A 14 year old girl, P. supported by her mother, S., sought an abortion for a pregnancy alleged to have been the result of a rape. While she obtained the necessary prosecutor’s certificate for the procedure, mother and daughter received contradictory information from two public hospitals in Lublin. Further, health care personnel clearly violated principles of patient confidentiality and informed consent in an effort to dissuade the girl from having an abortion. These violations included clearly coercive and manipulative tactics. P and S experienced
- the intervention of a priest and anti-abortion activists, unsolicited and unwanted,
- importuning by anti-abortion activists that included confrontations in public,
- national media attention, including a press release issued by a hospital concerning P,
- detention and six hours of questioning by the police,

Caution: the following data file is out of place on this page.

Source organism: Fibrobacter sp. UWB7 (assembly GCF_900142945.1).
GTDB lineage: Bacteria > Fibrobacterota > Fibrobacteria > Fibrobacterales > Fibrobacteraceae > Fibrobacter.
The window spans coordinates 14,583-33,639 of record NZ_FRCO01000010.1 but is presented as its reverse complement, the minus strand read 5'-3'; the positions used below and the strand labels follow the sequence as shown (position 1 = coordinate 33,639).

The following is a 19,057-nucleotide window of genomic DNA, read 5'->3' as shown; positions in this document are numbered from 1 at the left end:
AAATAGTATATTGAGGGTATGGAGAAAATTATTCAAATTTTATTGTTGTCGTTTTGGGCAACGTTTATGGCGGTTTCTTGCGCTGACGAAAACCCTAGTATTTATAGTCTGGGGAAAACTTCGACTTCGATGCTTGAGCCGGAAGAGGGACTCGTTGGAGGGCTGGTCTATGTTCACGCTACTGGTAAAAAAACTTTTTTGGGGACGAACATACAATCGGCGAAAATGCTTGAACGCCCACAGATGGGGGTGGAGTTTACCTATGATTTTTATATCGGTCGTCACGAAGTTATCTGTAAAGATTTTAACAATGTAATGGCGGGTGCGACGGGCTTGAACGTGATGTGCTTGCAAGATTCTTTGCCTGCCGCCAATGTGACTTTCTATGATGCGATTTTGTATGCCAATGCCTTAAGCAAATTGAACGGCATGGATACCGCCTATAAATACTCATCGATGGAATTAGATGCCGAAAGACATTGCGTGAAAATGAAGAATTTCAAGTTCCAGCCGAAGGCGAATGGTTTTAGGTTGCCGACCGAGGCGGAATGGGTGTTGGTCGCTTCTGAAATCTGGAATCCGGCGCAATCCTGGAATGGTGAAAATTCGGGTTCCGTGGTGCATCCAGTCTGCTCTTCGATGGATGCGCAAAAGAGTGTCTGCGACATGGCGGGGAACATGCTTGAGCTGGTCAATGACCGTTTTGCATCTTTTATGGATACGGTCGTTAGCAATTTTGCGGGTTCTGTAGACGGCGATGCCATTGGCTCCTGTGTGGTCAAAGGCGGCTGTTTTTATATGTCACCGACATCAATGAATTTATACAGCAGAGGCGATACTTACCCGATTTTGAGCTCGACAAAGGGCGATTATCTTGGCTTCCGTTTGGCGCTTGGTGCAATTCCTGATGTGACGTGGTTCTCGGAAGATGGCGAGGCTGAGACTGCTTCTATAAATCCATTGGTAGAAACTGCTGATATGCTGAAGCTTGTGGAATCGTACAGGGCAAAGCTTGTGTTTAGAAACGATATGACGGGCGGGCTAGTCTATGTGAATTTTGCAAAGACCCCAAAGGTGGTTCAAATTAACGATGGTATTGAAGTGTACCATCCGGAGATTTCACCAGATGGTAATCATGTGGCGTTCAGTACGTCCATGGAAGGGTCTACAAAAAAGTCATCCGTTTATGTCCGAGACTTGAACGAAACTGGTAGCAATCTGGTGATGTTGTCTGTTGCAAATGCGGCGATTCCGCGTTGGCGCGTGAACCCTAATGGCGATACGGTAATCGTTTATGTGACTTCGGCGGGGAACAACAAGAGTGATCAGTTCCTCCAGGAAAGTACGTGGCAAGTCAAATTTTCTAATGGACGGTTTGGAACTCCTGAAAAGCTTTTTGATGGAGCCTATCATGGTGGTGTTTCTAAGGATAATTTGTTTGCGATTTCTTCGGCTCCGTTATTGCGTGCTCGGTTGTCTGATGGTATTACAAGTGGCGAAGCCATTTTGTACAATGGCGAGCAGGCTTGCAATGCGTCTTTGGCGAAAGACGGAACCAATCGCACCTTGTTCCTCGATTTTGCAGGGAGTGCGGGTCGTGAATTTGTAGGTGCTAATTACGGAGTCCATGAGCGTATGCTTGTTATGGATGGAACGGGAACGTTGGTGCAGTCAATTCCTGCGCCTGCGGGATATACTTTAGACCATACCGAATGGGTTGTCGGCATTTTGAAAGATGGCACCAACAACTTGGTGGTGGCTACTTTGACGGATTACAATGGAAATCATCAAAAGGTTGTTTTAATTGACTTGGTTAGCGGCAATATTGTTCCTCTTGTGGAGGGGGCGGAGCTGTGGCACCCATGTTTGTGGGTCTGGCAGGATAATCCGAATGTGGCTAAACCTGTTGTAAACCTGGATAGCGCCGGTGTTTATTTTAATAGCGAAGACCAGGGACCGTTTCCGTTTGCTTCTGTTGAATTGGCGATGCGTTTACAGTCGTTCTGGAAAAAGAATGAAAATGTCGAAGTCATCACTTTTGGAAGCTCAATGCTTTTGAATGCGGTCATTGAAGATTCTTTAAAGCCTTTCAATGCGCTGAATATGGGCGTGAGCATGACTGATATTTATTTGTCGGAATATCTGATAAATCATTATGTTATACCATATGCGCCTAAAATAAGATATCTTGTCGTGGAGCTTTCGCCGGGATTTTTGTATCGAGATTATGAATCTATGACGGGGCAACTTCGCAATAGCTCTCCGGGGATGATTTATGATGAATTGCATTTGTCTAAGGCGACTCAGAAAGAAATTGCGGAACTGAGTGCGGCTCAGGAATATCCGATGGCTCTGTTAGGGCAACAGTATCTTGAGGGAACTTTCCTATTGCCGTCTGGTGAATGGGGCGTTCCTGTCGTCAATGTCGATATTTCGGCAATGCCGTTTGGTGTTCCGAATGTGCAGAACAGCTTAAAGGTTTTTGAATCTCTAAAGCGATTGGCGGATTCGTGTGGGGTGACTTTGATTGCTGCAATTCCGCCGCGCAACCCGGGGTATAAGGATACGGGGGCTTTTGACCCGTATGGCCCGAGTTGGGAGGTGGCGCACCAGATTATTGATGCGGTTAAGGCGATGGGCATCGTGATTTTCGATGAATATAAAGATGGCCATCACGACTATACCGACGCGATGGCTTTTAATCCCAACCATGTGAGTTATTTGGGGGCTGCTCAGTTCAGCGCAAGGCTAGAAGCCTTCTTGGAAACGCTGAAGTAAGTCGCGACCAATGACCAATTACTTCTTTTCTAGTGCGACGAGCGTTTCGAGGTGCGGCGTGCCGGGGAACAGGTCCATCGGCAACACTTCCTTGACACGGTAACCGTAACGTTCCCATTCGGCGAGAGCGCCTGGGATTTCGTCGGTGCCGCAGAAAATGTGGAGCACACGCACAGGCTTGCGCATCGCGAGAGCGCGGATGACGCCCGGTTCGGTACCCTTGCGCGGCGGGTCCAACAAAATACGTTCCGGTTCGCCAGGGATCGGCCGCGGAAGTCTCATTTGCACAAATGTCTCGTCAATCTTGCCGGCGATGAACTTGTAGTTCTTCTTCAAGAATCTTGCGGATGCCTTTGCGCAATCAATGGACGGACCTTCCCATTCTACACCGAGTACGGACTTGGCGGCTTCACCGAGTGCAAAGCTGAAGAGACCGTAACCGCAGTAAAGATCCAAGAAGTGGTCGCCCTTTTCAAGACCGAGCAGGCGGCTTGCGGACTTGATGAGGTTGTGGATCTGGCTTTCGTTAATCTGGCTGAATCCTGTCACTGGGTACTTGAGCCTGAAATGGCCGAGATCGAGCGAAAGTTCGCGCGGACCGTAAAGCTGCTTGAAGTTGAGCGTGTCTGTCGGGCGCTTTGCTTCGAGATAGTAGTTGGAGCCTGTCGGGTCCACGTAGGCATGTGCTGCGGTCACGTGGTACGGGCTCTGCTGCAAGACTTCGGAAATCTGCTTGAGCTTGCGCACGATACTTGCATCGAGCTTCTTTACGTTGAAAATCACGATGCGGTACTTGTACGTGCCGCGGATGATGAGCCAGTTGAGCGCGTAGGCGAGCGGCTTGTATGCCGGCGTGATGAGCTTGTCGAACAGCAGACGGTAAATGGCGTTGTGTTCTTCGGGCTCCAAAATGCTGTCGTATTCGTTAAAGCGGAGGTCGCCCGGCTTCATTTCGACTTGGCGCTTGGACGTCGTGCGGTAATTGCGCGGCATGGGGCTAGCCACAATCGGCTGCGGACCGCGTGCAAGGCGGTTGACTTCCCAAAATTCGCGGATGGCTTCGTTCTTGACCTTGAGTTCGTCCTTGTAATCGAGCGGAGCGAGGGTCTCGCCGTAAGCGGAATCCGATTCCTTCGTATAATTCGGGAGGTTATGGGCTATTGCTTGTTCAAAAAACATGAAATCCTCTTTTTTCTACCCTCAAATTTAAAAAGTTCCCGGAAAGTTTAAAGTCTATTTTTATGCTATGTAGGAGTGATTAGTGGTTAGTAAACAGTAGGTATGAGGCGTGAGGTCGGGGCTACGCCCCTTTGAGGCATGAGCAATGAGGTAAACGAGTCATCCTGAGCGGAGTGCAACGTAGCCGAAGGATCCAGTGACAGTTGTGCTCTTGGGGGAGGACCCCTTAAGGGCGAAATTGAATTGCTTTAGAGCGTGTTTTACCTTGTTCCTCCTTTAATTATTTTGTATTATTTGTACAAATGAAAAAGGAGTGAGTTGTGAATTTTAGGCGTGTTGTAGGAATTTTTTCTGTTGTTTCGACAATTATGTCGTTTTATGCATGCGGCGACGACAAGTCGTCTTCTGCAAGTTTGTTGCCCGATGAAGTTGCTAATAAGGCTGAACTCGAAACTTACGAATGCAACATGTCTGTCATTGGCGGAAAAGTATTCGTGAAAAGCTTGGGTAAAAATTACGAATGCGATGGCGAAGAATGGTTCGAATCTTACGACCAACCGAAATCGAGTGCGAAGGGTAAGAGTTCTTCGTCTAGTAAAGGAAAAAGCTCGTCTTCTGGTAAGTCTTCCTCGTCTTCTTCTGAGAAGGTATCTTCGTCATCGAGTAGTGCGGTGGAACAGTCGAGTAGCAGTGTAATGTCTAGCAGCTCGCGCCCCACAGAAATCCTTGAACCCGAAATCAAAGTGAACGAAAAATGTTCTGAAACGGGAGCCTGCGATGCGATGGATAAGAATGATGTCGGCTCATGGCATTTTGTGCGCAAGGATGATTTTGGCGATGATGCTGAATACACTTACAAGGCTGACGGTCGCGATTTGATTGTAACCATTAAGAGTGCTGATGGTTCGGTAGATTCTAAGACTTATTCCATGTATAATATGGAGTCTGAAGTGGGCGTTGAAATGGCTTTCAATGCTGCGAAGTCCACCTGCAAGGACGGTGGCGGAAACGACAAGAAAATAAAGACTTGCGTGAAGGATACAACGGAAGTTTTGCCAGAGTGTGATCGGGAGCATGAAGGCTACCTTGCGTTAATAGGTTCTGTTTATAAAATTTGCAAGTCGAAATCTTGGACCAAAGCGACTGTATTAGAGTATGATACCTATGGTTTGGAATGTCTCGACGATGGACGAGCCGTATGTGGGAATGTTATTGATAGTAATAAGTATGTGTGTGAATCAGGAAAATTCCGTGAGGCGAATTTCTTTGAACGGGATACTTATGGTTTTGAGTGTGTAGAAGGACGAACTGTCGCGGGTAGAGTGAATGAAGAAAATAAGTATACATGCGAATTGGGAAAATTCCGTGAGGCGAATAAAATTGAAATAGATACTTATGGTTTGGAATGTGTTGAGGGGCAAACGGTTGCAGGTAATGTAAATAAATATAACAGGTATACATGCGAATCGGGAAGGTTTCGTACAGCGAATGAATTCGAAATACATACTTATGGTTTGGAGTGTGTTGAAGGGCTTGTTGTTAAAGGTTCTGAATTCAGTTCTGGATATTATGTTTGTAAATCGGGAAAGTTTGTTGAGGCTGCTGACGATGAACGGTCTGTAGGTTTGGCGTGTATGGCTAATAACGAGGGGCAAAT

- apprehension of the girl by state authorities, apparently for the express purpose of preventing the abortion,
- posting on internet by the Catholic News Agency of the girl’s travel to Gdansk for an abortion,
- the filing of criminal charges against the girl for having had unlawful sexual intercourse with a minor (i.e., the rape that resulted in pregnancy)
While the court found that objecting physicians had a legal obligation to refer patients for abortion, the source of that legal obligation was Polish law. Article 39 of Poland’s Doctor and Dentist Professions Act imposes a legal obligation of referral. The imposition is objectionable in principle, but the European Court of Human Rights can hardly be criticized for applying Polish law to Polish citizens.